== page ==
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Composite Outcomes in Cardiovascular Research: A Survey of Randomized Trials

Eric Lim, MBChB, MSc, MD; Adam Brown, BSc, MBBChir; Adel Helmy, MA, MBBChir; Shafi Mussa, MA; and Douglas G. Altman, DSc
[+] Article and Author Information

From Papworth Hospital and Addenbrooke's Hospital, Cambridge, and the Centre for Statistics in Medicine, Oxford, United Kingdom.

Potential Financial Conflicts of Interest: None disclosed.

Reproducible Research Statement:Study protocol: Not available. Statistical code: Available from Dr. Lim (e-mail, e.lim@rbht.nhs.uk). Data set: Available subject to approval by the study committees by contacting Dr. Lim (e-mail, e.lim@rbht.nhs.uk).

Requests for Single Reprints: Eric Lim, MBChB, MSc, MD, Imperial College and Academic Division of Thoracic Surgery, Royal Brompton Hospital, Sydney Street, London SW3 6NP, United Kingdom; e-mail, e.lim@rbht.nhs.uk.

Current Author Addresses: Dr. Lim: Imperial College and Academic Division of Thoracic Surgery, Royal Brompton Hospital, Sydney Street, London SW3 6NP, United Kingdom.

Drs. Brown and Helmy and Mr. Mussa: Department of Cardiothoracic Surgery, Papworth Hospital, Papworth Everard, Cambridge CB23 8RE, United Kingdom.

Dr. Altman: Centre for Statistics in Medicine, Wolfson College Annexe, Linton Road, Oxford OX2 6UD, United Kingdom.

Author Contributions: Conception and design: E. Lim.

Analysis and interpretation of the data: E. Lim, D.G. Altman.

Drafting of the article: E. Lim, A. Helmy, S. Mussa, D.G. Altman.

Critical revision of the article for important intellectual content: E. Lim, A. Helmy, S. Mussa, D.G. Altman.

Final approval of the article: E. Lim, A. Helmy, S. Mussa, D.G. Altman.

Statistical expertise: E. Lim, D.G. Altman.

Administrative, technical, or logistic support: A. Helmy, S. Mussa.

Collection and assembly of data: E. Lim, A. Brown, A. Helmy, S. Mussa.

Ann Intern Med. 2008;149(9):612-617. doi:10.7326/0003-4819-149-9-200811040-00004
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We identified 1231 randomized cardiovascular trials published between 1 January 2000 and 1 January 2007, of which 454 (37%) used composite end points. We excluded 150 trials that did not have a 2-group, parallel design or did not specify individual outcomes, which left 304 trials (28%): 221 (73%) that used a composite outcome as a primary outcome and 83 (27%) that used a composite outcome for its secondary outcome only.

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Grahic Jump Location
Figure 1.
Pvalues of the composite outcome.

A symmetrical plot of the P values of the composite outcome, truncated between <0.001 and 0.100, illustrates the asymmetrical distribution of the points that lie predominantly below the dotted line, where P= 0.050.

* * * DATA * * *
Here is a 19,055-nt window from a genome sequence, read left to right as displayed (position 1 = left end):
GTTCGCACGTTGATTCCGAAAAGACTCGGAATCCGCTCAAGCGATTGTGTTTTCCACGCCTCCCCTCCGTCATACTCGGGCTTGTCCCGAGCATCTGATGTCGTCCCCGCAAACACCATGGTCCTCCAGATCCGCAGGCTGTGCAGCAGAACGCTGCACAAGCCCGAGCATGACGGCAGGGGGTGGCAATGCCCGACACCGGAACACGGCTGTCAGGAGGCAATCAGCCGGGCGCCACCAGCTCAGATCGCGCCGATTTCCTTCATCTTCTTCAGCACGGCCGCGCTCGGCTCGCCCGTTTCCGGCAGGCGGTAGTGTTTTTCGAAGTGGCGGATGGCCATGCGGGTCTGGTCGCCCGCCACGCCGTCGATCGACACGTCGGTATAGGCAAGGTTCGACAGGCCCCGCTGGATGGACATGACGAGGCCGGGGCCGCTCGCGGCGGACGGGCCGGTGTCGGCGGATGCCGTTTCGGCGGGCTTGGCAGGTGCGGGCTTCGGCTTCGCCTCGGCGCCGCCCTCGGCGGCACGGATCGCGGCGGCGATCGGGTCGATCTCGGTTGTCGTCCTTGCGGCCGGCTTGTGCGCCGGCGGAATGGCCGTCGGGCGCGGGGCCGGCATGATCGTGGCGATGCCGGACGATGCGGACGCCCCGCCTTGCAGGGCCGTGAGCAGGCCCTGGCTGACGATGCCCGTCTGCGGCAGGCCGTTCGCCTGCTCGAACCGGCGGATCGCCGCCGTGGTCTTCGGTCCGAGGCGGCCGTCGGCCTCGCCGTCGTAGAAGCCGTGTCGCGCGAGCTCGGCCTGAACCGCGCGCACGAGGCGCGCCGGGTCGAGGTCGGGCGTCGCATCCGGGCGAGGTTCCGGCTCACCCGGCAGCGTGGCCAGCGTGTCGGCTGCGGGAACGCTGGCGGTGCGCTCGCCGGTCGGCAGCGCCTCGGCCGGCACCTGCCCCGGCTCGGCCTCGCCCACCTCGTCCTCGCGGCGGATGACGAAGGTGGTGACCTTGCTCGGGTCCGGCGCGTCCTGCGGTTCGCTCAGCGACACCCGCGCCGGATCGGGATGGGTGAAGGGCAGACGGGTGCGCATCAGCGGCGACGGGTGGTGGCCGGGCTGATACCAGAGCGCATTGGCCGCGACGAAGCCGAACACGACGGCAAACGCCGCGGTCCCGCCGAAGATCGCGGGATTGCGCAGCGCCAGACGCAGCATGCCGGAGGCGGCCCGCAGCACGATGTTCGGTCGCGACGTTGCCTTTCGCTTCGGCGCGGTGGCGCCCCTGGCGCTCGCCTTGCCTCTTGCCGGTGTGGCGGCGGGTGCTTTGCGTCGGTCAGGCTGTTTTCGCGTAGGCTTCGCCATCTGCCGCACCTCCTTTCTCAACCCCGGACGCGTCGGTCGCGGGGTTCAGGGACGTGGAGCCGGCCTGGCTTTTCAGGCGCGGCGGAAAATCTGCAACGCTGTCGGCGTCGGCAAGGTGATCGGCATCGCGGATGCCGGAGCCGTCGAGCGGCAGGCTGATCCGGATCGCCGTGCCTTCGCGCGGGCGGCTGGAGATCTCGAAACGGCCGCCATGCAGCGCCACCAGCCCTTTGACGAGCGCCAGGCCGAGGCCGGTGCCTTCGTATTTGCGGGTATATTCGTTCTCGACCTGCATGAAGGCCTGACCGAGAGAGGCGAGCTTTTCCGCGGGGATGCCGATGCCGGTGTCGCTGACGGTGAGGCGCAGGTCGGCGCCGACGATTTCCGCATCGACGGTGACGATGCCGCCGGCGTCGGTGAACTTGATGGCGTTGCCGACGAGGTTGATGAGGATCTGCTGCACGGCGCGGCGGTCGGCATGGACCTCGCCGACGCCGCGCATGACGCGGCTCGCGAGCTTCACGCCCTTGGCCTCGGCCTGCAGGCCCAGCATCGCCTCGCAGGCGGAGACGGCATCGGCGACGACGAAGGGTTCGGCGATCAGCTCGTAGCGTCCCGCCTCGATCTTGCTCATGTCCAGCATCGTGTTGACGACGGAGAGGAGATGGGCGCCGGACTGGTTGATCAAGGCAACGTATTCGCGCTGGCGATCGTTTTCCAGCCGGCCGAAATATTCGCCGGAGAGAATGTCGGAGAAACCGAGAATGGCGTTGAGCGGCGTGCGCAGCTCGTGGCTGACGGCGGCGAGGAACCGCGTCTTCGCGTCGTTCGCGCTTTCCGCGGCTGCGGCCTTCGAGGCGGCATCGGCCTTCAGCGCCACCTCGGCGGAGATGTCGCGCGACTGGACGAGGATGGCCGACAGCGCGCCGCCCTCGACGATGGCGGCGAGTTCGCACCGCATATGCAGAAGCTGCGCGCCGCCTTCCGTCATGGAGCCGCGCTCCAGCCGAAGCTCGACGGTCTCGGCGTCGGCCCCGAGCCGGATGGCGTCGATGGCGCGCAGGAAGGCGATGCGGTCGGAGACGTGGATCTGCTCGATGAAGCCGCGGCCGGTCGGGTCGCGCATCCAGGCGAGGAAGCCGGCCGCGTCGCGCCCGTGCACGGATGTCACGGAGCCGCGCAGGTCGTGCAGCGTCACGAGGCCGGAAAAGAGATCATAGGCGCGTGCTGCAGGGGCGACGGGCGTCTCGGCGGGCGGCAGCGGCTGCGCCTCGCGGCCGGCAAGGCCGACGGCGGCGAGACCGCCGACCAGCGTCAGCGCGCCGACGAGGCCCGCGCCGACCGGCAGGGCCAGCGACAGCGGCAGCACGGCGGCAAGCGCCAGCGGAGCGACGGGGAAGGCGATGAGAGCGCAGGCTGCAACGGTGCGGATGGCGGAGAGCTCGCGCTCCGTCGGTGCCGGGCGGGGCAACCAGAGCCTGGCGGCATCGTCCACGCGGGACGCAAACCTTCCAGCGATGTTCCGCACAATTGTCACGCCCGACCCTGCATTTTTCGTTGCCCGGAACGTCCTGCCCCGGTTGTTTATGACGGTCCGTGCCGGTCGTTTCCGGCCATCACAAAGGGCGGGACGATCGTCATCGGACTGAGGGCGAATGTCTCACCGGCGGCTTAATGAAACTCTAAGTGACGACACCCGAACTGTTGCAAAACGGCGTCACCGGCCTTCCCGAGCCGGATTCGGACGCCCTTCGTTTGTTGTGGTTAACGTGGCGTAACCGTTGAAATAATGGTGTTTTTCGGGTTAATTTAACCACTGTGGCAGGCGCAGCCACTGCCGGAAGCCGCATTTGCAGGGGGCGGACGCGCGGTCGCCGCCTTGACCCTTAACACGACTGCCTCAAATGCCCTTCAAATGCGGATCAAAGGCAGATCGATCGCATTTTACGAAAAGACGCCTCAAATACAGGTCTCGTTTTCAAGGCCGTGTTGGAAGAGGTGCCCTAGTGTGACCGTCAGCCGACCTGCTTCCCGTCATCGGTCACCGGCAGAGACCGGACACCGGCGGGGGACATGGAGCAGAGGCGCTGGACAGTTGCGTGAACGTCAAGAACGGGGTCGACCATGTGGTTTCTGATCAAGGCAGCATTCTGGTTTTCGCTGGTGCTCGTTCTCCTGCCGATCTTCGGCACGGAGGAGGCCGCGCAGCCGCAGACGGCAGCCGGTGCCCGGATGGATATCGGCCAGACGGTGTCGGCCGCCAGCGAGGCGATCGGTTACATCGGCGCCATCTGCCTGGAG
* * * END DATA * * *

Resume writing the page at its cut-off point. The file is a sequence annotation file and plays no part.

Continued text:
Grahic Jump Location
Grahic Jump Location
Figure 2.
A loglog, inverse variance, weighted circle plot of the relative risk for death against the composite end point without death (top) and the relative risk for revascularization against the composite end point without revascularization (bottom).

Top. Each circle represents the relative risk for death plotted against the relative risk for the composite outcome without death. The area of the circles is inversely proportional to the variability of the relative risk for death (larger circles represent smaller variances). The solid diagonal line represents perfect agreement, and the dotted, parallel lines on either side of it represent a 20% difference in the relative risk. The large scatter of small circles indicates the uncertainty of the contribution of death to the overall composite outcome. Bottom. The scatter of moderately large circles represents effects with greater certainty. The increasing distances and larger circles toward the top left and bottom right indicate the greater propensity to influence the direction of the overall composite outcome.

Grahic Jump Location




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Submit a Comment
Posted on November 17, 2008
Ignacio Ferreira-Gonzalez
Vall d'Hebron Hospital and CIBER de Epidemiología y Salud Pública (CIBERESP).Spain
Conflict of Interest: None Declared

In their article, Lim and colleagues contribute important insights into the use of composite outcomes in clinical trials (1). In doing so, their report contributes to a debate initiated a few years ago (2-6). Confirming our earlier work (5), Lim's study shows that composite outcomes in cardiovascular trials are common, that components usually vary in importance to patients, that events occur more frequently in the less important components than the most important ones, and that less important outcomes (i.e. angina) usually drive the effect of the therapy on the composite.

What are the new contributions that Lim's work makes? We believe there are two. First, Lim and colleagues suggest that the smaller the sample size of a trial, the more the components that are included in composite outcomes. This is consistent with the primary motivation for most of the use of composite outcomes: to reduce sample size requirements to achieve the longed for statistical significance (4). Second, a plot of the P values of the composite outcome revealed marked asymmetry around the midpoint of the plot, thus suggesting reporting bias: trialists may have selected components to include in the composite that favour statistical significance.